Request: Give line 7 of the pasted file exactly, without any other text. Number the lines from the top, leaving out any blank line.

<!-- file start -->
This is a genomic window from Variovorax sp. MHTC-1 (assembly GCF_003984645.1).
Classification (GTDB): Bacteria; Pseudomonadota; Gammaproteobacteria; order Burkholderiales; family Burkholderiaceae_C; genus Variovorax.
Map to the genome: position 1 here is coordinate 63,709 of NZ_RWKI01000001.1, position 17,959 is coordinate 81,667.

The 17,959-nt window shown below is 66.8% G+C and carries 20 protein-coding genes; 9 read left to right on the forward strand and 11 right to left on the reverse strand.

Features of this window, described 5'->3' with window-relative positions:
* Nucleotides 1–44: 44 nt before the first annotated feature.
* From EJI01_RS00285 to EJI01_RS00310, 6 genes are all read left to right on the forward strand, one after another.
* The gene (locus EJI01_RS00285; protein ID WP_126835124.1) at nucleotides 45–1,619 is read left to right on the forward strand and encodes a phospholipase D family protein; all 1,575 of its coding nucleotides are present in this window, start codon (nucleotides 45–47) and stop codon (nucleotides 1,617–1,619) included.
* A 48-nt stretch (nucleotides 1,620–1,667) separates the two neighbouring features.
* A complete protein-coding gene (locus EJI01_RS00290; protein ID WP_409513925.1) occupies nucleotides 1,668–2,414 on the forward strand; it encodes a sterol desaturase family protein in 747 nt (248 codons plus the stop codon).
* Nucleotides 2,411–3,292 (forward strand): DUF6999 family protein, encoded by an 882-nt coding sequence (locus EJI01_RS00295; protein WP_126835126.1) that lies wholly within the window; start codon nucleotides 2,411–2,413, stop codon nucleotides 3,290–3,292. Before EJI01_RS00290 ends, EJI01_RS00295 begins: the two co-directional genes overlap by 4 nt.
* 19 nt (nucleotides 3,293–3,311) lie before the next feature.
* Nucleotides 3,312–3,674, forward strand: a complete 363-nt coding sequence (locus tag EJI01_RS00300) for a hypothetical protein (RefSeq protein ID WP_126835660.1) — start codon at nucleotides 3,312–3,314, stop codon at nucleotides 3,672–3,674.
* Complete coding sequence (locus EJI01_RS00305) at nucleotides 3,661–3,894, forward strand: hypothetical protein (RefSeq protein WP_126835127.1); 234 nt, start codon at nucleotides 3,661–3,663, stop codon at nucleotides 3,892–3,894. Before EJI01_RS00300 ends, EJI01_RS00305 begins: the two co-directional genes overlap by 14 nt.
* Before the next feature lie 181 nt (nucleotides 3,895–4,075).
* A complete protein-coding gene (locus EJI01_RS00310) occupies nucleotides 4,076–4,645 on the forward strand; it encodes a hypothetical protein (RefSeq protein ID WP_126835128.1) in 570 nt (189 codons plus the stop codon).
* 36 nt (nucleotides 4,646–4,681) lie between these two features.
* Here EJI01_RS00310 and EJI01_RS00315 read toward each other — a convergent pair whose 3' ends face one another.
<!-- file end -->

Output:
* From EJI01_RS00285 to EJI01_RS00310, 6 genes are all read left to right on the forward strand, one after another.